Ljubica "Buba" Roth, spokeswoman for the Utah Consortium of Minority Groups, says it's disturbing that in New Orleans, low income minorities seem to be overwhelmingly "on the margins of survival."
According to the 2000 Census, 67 percent of New Orleans' population is black. The 1999 poverty rate was 23.7 percent, and 27 percent of households had no vehicle available.
Pam Perlich, senior research economist at the University of Utah's Bureau of Economic and Business Research, said "this is particularly problematic in an evacuation strategy based on automobiles."
She pointed to census figures for Salt Lake City, where 12.7 percent of households had no vehicles in 2000.
"In an auto evacuation, who's going to be left behind? Poor people with no cars," she said.
Roth said Utah may not have the same poverty or minority numbers as Louisiana, but it does have substantial minority and immigrant population. Many people, she said, "do not speak English, they have no cell phone, no car. . . . In a disaster, they don't know who to talk to."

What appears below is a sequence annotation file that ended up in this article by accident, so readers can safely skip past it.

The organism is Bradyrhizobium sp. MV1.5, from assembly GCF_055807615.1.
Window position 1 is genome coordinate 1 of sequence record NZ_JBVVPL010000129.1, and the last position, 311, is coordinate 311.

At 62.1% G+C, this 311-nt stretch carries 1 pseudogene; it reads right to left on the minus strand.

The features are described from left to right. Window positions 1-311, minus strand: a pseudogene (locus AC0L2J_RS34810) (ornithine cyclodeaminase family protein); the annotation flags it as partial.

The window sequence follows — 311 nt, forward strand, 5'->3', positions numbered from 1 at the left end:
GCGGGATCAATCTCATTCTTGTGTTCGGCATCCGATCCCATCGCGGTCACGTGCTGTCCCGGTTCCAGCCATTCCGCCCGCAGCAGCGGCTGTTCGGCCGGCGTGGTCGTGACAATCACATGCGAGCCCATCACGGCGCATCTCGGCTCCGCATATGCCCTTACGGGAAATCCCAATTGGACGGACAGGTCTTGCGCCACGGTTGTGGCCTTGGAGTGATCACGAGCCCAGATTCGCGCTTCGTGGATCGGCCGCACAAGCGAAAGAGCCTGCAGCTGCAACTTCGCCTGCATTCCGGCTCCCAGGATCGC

The consortium is working with Salt Lake County to administer a $6,000 Homeland Security Grant to reach out to minorities, Roth said. It's not much, she said, but it's a start.
The point, she said, "is to modify what is already out in the community and teach our ethnic population what to do, and who to call."
Leaders of Utah's minority communities will receive disaster preparedness training and take that back to their communities.
Salt Lake County Sheriff's Lt. Robert Sampson, program manager for homeland security, said he's hoping the grant money will be released by sometime next week.
He noted that disaster warnings are in English and may be in media outlets that don't reach all segments of the population.
"All community groups certainly need more outreach," Sampson said. "For foreign-speaking community groups, obviously that training is particularly beneficial."